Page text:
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Have You Sold Your Health? How FitBit, Apple’s “Health” App, and Android “Fit” App could affect your health care costs after DePauw

By Guest Author
8 Dec 2014
Cover image for What Bobolino Knew featuring an illustration of a man riding on a donkey with a blue head covering

Work out much? On a diet? Dealing with mental illness? How would you feel if anyone online could track down your medical information down to your sleeping habits?

Health data isn’t a topic we consider everyday, but just as geolocation has become an accepted part of owning a smartphone, our health data is increasingly urged to move from the private sphere into the public sphere. Fitbit, a company that produces wearable, wifi-connected fitness products, promotes sharing your health data with others on social media as a motivator to continue your fitness routine. Apple’s “Health” app and the Android “Fit” App also allow for easy sharing of this data. Not that you have to, or should feel obligated to. These companies have put extensive measures into place to ensure the security of this data, so unless you give away your passwords there’s little risk of it falling into the wrong hands.

But consider the effects of this later on. As health care costs continue to rise, insurance companies are more desperate than ever to find reasons to raise your premiums. Many companies already have access to this information. What if this type of disclosure becomes so normal online that we forget the impact it can have?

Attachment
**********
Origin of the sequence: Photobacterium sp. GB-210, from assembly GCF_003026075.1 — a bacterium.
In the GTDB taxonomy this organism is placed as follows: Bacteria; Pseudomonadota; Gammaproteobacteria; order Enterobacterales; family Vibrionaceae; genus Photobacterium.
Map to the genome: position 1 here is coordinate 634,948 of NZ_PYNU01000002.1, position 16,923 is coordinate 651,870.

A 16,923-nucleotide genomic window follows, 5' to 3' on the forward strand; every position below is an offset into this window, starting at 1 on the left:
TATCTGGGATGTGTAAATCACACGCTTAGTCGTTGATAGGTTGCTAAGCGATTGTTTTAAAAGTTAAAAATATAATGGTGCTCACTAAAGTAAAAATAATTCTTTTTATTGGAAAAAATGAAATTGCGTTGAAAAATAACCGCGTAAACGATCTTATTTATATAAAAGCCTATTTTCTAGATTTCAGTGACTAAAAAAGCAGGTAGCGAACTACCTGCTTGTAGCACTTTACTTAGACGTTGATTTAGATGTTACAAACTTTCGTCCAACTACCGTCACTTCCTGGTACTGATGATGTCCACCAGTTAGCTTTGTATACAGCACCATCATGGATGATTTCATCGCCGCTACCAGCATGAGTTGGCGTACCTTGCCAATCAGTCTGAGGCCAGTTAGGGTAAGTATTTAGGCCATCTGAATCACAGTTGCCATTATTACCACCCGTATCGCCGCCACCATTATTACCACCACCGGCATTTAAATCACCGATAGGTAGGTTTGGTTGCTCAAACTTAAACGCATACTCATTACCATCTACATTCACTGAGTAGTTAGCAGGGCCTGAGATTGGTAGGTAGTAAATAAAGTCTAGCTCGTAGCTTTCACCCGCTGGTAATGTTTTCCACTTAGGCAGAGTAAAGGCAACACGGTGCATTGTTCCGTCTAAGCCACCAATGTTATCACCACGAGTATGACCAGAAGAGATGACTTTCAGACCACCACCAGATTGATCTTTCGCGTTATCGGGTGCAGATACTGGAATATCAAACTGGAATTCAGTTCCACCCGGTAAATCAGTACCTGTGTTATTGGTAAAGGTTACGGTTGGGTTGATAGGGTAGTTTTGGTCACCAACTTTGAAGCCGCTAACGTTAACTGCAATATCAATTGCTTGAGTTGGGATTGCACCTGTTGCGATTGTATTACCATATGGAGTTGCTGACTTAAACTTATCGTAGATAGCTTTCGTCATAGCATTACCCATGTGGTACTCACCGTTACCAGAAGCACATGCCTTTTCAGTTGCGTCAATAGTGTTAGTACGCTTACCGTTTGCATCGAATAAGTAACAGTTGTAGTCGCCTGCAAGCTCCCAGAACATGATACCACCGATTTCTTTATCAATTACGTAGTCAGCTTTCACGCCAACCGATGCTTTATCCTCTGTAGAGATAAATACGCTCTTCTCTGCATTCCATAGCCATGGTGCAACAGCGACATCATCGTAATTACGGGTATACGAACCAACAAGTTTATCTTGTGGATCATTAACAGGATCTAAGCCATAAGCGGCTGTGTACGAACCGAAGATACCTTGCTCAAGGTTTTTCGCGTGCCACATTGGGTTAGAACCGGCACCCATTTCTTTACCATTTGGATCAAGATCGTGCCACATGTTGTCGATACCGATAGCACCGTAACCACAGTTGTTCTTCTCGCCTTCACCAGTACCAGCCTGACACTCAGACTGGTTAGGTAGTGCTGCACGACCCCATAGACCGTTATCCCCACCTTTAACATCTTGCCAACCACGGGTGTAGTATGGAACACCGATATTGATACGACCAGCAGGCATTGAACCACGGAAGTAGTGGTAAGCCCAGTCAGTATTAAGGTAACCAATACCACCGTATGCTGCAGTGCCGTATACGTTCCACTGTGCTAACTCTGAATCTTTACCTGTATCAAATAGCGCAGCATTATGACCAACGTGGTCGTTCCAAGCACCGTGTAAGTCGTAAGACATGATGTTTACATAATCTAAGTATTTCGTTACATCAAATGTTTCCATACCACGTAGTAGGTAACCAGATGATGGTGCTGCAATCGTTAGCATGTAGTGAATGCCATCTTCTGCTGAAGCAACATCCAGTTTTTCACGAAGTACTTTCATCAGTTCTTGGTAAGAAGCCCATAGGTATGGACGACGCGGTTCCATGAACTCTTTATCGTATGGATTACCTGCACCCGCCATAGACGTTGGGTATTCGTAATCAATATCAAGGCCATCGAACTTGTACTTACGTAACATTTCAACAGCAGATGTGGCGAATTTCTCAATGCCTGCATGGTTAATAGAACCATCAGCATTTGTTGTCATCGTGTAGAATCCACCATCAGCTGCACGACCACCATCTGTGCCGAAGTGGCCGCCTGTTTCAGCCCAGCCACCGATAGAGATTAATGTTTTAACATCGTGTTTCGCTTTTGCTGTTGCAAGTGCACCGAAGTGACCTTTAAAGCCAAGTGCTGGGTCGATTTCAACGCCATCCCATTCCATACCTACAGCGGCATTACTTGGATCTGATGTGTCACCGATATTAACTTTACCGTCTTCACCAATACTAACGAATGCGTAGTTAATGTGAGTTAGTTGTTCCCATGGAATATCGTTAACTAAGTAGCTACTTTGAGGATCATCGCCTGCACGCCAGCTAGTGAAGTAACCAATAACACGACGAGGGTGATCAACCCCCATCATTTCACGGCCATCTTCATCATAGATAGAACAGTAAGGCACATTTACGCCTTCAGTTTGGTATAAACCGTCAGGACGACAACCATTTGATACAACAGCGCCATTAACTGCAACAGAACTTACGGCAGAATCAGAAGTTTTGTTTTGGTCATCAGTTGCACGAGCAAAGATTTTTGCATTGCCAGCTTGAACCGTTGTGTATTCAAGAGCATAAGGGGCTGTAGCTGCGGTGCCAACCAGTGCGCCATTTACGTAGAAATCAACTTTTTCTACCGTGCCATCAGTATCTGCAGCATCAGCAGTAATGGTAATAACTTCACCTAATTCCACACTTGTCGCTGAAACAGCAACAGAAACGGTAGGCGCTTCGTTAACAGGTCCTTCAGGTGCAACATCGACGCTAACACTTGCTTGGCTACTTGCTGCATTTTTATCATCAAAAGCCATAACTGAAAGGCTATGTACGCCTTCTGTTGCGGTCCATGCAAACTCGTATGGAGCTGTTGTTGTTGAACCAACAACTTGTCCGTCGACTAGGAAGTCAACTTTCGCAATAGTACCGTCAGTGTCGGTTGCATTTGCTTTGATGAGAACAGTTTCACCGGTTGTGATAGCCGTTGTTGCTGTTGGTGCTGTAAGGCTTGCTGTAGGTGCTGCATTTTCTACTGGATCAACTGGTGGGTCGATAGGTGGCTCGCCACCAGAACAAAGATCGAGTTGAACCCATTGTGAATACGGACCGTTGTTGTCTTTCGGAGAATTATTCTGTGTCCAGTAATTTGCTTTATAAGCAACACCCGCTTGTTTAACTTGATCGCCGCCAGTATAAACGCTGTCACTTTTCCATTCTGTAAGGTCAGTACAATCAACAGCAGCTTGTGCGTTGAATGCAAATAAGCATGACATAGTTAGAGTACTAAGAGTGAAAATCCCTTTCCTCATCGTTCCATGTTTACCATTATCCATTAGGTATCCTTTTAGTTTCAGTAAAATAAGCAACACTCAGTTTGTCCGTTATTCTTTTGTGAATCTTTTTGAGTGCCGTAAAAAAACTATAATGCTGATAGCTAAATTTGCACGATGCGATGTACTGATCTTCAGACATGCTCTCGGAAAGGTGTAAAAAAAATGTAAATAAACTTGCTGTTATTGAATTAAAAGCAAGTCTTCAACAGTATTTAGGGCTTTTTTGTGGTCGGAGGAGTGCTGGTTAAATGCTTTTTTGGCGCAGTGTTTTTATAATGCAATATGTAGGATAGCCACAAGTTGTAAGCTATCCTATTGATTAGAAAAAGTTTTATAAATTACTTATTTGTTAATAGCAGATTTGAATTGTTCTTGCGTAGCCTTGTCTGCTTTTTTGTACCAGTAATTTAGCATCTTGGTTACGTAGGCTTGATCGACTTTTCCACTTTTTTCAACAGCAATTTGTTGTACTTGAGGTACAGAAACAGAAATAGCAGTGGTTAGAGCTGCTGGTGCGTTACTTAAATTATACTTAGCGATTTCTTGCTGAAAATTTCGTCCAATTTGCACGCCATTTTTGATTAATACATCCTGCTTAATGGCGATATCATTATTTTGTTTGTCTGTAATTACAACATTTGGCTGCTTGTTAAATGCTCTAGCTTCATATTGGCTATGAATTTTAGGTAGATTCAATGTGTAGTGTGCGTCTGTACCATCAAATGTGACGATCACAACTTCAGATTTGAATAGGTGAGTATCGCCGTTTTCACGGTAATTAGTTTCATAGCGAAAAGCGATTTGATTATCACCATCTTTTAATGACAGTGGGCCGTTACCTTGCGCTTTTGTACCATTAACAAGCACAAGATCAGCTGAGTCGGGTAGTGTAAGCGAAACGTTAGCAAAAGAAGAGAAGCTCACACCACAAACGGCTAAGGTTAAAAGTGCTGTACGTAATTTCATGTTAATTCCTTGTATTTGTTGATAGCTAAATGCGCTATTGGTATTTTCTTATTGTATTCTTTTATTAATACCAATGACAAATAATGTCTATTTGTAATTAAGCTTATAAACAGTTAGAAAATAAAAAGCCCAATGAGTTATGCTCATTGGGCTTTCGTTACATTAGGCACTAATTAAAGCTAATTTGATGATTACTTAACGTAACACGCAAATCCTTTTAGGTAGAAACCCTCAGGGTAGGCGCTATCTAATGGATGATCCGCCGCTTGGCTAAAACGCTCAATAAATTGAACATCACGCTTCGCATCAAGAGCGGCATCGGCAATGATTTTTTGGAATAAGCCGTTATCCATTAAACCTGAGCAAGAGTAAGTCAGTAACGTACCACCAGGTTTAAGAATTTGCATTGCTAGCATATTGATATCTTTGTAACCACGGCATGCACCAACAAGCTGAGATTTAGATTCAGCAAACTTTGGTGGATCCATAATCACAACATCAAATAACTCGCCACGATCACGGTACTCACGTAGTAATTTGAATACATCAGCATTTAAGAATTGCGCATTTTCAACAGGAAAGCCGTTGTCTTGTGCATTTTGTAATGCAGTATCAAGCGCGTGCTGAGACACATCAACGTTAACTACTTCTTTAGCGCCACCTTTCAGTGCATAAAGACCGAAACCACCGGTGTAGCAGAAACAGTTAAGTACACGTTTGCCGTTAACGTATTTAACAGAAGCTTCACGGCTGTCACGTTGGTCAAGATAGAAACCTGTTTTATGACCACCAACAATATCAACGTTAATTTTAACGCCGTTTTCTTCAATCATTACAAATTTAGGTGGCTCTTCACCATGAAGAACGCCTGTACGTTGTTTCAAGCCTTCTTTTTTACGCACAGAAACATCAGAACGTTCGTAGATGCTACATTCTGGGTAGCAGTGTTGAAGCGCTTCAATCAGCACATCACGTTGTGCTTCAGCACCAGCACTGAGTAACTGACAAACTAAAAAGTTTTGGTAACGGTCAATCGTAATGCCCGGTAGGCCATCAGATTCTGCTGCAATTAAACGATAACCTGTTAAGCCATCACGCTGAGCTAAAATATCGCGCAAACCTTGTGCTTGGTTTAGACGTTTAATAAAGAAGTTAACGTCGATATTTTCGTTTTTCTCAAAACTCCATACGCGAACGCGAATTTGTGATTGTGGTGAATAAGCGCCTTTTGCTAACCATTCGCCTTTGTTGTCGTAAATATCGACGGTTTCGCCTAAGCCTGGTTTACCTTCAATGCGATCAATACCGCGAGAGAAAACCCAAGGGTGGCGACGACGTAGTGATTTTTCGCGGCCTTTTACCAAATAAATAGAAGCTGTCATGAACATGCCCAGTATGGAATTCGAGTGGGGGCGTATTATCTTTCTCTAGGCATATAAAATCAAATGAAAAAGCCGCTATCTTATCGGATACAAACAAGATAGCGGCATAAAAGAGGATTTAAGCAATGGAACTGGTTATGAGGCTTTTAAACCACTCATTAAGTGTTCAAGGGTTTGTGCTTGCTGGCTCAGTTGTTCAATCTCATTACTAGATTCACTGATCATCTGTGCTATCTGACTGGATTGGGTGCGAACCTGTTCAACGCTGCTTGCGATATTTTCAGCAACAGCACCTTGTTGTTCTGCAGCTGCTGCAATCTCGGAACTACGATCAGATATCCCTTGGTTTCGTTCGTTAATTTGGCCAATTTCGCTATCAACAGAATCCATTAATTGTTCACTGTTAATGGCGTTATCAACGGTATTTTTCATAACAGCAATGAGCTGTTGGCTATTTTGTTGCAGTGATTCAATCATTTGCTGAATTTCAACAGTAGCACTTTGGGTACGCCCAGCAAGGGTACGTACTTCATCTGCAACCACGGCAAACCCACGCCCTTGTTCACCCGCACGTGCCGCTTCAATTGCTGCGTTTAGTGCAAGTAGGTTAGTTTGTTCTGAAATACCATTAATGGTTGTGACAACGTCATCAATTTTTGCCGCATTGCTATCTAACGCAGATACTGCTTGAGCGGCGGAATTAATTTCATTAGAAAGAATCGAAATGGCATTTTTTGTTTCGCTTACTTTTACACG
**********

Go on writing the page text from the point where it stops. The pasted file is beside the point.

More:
Now, I’d like to clarify; I’m not saying stop using these apps and devices. This data can be incredibly helpful to health professionals assisting patients, and is safeguarded from the public eye as long as it is not shared. But just as employers may ask for your social media information to run background checks (check this to see if that’s illegal or not in the first place; it varies by state), insurance companies are starting to ask the same.

Both Aetna and Kaiser are already using reduced costs and co-pays as an incentive to engage in healthy habits, but is this overreach? Should we be punished for being unhealthy? And what might be classified as an unhealthy habit? Would the occasional indulgence count? These policies are being developed at this moment, and will only become more detailed as our public data becomes richer.

What price are you prepared to pay?

This Guest Post was written by Lauren Owensby, a junior at DePauw University.

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